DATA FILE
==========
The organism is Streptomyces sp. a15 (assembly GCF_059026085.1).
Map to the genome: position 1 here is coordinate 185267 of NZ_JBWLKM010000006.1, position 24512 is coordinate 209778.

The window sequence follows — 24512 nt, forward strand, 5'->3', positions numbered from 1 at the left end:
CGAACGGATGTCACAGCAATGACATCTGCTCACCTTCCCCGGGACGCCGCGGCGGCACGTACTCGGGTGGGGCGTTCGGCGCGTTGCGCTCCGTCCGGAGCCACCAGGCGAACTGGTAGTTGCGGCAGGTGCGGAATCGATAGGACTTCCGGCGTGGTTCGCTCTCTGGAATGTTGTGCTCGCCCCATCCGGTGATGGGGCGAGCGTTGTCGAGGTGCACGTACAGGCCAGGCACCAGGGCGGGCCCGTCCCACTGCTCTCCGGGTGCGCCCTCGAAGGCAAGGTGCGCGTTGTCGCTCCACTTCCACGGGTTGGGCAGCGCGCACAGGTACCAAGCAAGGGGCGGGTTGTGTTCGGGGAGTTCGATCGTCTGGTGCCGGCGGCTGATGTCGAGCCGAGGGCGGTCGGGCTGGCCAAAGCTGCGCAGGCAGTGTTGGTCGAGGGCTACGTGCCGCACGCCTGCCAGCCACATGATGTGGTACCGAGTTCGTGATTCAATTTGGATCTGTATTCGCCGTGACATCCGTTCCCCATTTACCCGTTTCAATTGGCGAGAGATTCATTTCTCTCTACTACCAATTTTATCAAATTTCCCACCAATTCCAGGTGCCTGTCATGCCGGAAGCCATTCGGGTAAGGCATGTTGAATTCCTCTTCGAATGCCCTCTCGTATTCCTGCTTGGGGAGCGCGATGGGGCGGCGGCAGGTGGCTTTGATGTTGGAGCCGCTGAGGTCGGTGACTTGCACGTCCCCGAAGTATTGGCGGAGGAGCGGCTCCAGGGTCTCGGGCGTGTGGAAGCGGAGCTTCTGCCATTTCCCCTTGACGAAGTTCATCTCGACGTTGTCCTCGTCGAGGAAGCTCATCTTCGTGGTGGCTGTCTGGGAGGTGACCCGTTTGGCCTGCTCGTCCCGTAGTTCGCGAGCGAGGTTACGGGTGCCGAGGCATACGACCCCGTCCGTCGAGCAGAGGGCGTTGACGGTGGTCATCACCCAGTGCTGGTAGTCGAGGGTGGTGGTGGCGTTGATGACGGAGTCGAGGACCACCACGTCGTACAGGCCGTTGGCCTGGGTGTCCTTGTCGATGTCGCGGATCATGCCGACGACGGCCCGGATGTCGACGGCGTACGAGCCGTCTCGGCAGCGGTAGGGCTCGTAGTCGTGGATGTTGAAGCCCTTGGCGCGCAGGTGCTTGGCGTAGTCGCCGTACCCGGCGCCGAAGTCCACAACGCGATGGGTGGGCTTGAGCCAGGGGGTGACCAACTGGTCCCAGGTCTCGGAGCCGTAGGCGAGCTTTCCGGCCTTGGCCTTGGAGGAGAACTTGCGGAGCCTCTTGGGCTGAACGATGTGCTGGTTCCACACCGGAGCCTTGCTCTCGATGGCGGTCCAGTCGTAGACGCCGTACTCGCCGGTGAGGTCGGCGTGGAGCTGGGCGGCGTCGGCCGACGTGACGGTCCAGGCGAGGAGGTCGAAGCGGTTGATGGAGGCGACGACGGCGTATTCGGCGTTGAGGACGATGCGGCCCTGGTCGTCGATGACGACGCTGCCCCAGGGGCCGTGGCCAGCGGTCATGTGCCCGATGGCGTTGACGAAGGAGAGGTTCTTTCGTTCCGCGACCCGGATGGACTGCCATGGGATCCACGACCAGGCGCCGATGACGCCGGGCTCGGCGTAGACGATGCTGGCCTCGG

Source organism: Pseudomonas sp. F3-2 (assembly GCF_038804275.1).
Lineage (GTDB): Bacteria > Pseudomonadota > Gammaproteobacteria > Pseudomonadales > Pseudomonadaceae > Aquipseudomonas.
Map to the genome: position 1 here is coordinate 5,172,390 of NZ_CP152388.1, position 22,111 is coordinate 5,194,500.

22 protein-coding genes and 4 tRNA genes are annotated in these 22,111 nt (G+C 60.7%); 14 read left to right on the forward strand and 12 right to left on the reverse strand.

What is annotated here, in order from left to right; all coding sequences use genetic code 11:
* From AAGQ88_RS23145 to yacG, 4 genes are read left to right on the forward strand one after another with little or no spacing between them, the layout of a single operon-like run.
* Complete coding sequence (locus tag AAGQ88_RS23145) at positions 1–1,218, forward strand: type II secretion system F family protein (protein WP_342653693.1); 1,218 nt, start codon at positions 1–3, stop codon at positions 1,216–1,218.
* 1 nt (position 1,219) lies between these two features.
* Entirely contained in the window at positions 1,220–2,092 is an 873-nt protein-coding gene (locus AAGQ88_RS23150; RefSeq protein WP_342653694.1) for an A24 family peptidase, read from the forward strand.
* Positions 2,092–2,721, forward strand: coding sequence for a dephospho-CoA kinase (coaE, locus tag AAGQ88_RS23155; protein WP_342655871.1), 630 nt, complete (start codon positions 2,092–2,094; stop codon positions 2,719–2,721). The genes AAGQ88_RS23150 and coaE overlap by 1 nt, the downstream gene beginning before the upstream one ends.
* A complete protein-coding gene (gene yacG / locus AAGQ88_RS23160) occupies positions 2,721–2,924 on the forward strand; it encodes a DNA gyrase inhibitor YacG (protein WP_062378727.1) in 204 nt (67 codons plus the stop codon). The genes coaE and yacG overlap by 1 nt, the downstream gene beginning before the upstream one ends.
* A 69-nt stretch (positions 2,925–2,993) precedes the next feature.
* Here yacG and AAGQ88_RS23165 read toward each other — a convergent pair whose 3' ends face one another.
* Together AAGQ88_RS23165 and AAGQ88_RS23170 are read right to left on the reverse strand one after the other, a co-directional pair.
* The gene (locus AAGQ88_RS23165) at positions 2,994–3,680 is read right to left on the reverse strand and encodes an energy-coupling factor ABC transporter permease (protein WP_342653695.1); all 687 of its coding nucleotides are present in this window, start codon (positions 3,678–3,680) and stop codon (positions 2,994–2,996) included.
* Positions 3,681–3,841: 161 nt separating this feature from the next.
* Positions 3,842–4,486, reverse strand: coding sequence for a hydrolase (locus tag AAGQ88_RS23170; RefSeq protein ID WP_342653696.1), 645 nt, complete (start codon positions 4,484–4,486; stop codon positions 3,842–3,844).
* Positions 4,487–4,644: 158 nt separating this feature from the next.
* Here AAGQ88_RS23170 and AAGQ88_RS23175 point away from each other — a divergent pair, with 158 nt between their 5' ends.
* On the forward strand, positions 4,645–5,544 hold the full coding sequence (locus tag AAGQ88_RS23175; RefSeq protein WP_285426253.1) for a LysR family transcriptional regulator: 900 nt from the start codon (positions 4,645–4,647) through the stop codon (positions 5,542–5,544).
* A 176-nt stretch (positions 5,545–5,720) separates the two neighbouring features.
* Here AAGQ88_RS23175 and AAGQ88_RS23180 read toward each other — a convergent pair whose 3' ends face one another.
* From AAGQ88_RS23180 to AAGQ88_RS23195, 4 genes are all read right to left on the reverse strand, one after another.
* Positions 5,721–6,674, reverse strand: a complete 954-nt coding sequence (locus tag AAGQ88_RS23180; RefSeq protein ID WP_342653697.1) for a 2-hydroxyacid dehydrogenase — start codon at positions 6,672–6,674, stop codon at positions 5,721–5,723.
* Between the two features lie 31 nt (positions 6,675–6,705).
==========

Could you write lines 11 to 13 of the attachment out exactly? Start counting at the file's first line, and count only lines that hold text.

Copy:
* Complete coding sequence (locus tag AAGQ88_RS23145) at positions 1–1,218, forward strand: type II secretion system F family protein (protein WP_342653693.1); 1,218 nt, start codon at positions 1–3, stop codon at positions 1,216–1,218.
* 1 nt (position 1,219) lies between these two features.
* Entirely contained in the window at positions 1,220–2,092 is an 873-nt protein-coding gene (locus AAGQ88_RS23150; RefSeq protein WP_342653694.1) for an A24 family peptidase, read from the forward strand.